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Surgical Conditions

  • The diaphragm is the muscular partition that separates the abdomen and the chest. Tearing or disruption of this thin muscle is called a diaphragmatic hernia or diaphragmatic rupture. The most common cause of diaphragmatic hernia is blunt force trauma. Clinical signs are dependent on the severity of herniation. There is often respiratory distress, an abnormal heart rhythm, muffled heart and lung sounds, and other signs of systemic shock. The abdomen may feel empty when palpated. Once the patient is stable, the hernia must be corrected surgically.

  • The diaphragm is the muscular partition that separates the abdomen and the chest. Tearing or disruption of this thin muscle is called a diaphragmatic hernia or diaphragmatic rupture. The most common cause of diaphragmatic hernia is blunt force trauma. Clinical signs depend on the severity of herniation. There is often respiratory distress, an abnormal heart rhythm, muffled heart and lung sounds, and other signs of systemic shock. The abdomen may feel empty when palpated. Once the patient is stable, the hernia must be corrected surgically.

  • Diarrhea in Cats

    La diarrea ocurre cuando el gato elimina heces no formadas o heces líquidas. Generalmente se acompaña de un aumento del volumen de las heces y de la frecuencia de defecaciones. Esto ocurre porque por algún motivo se aumenta la velocidad en la que las heces pasan por los intestinos y se reduce la absorción de agua, nutrientes y electrolitos. La diarrea no es una enfermedad, es un síntoma que suele acompañar a diferentes enfermedades.

  • Common conditions of pet ferrets include diarrhea, intestinal foreign bodies, parasites, heart disease, and various types of tumors. Any variation from normal should be a cause for concern and should be immediately evaluated by your veterinarian.

  • Common conditions of pet rodents include respiratory diseases, gastrointestinal problems, dental problems, and tumors. Signs of respiratory disease in rodents include nasal and/or ocular discharge in mild infections, and wheezing, coughing, and open-mouth breathing in severe infections. Gastrointestinal disease, including diarrhea from various causes and gastrointestinal stasis is common in pet rodents. All rodents have teeth that grow continuously throughout their lives. Occasionally, these teeth grow too long and cut into the gums, causing pain, or prevent the mouth from closing properly, which often makes the pet stop eating. Just as in people, cancer is often seen in pet rodents, especially mammary (breast) tumors in rats and mice. Rodents with signs of respiratory or GI disease or evidence of a tumor should be seen by a veterinarian who can properly diagnose and treat the underlying condition.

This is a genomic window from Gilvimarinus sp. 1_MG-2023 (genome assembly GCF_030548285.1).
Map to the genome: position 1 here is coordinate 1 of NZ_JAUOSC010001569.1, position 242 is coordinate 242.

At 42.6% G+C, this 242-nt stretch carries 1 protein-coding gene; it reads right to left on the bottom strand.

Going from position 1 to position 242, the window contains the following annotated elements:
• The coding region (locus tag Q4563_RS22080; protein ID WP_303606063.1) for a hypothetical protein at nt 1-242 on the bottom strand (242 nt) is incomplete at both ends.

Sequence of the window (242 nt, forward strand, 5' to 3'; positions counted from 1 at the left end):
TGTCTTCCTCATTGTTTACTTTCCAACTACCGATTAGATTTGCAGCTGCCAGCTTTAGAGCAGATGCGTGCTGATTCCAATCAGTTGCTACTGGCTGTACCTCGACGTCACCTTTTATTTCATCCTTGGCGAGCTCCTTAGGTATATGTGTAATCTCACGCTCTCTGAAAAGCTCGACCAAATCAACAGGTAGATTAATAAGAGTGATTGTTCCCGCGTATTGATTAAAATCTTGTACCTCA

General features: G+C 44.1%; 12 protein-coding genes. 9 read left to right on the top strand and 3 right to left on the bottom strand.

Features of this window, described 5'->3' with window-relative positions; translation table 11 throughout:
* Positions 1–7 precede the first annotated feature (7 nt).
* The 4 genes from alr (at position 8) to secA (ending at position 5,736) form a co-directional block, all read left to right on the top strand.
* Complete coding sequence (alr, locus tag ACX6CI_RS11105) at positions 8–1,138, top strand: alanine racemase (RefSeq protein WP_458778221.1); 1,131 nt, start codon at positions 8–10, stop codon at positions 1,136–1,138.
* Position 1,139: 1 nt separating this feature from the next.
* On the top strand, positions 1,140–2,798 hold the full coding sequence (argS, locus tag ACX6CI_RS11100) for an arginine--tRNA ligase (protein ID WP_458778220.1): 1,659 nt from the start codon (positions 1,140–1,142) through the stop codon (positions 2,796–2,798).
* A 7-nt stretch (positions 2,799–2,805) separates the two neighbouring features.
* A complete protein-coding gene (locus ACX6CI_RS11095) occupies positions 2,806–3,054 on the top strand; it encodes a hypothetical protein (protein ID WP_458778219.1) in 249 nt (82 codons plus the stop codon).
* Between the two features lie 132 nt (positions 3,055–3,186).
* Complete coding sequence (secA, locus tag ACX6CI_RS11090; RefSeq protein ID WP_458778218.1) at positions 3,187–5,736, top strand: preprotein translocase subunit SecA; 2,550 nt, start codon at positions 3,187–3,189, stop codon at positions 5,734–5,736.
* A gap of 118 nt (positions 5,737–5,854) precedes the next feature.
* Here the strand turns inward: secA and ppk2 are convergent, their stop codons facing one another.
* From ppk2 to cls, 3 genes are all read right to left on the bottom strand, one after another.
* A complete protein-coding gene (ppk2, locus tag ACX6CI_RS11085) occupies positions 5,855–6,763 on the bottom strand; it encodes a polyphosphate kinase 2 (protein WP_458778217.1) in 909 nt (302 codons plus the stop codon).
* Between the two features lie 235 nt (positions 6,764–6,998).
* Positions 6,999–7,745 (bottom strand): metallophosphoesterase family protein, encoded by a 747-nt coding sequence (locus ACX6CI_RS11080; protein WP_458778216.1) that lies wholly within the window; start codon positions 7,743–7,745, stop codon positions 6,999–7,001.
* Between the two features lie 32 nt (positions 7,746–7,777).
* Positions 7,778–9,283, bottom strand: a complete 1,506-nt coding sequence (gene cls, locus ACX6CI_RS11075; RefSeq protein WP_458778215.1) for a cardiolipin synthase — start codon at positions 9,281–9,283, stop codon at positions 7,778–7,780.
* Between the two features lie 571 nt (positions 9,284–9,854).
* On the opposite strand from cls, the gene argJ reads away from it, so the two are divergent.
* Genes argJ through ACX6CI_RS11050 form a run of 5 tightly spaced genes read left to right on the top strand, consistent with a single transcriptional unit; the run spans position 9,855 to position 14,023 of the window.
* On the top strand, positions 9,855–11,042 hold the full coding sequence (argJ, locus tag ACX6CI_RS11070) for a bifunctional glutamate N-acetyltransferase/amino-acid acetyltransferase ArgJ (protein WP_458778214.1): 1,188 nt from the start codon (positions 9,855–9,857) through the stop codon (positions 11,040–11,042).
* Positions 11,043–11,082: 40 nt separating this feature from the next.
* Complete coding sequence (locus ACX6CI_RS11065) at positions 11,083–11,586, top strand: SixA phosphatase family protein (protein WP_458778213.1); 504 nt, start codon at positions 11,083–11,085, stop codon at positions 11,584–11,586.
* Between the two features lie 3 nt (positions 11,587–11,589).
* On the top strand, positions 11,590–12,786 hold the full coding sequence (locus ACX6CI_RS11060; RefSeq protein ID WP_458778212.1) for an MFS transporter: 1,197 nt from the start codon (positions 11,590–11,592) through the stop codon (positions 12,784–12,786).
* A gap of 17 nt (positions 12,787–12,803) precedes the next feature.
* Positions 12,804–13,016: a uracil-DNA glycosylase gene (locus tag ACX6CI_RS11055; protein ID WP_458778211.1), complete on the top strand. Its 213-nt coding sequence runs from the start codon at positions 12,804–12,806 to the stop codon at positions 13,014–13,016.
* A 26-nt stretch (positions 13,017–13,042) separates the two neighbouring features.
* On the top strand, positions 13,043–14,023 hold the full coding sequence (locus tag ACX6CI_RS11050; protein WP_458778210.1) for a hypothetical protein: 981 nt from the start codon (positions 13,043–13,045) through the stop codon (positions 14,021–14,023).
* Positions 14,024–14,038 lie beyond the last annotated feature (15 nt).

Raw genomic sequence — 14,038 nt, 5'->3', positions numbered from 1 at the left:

• Distichiae can be an irritating eye problem for many dogs. The abnormally growing extra eyelashes can cause chronic discomfort to the eye and potential vision problems. A thorough eye examination, including fluorescein staining of the cornea and an assessment of the degree of tear production in the eyes, is usually necessary to assess the extent of any accompanying corneal injury and to rule out other causes of the dog's clinical signs. Various treatment options are available in order to help dogs live a more comfortable life. The prognosis is excellent for those dogs that do not show any clinical signs associated with their distichiae. For dogs with mild clinical signs, the likelihood that the condition can be managed with conservative treatment is good.

  • Ectopic cilia can be an irritating eye problem for many dogs. Growing abnormally through the conjunctiva, they come into contact with the cornea and can cause chronic discomfort to the eye and corneal ulceration. Surgery is necessary to help to correct the problem in order to help dogs live a more comfortable life. The prognosis for surgical correction of this condition is generally good.

  • Your dog has been scheduled for an endoscopic examination. The purpose of this procedure is to help your veterinarian make a diagnosis of the disease that has been causing your pet's clinical signs of vomiting, diarrhea, weight loss, abdominal pain or swelling or loss of appetite.

  • Heart Disease in Cats

    Las enfermedades cardíacas son condiciones muy graves tanto en perros como en gatos, y como en personas. Los gatos normalmente no desarrollan arterioesclerosis o enfermedades de las arterias coronarias, como ocurre comúnmente en los humanos.

  • Degenerative Joint Disease in Dogs

    Se trata de un término más apropiado para describir la artritis crónica (osteoartritis) que consiste en un deterioro gradual del cartílago articular.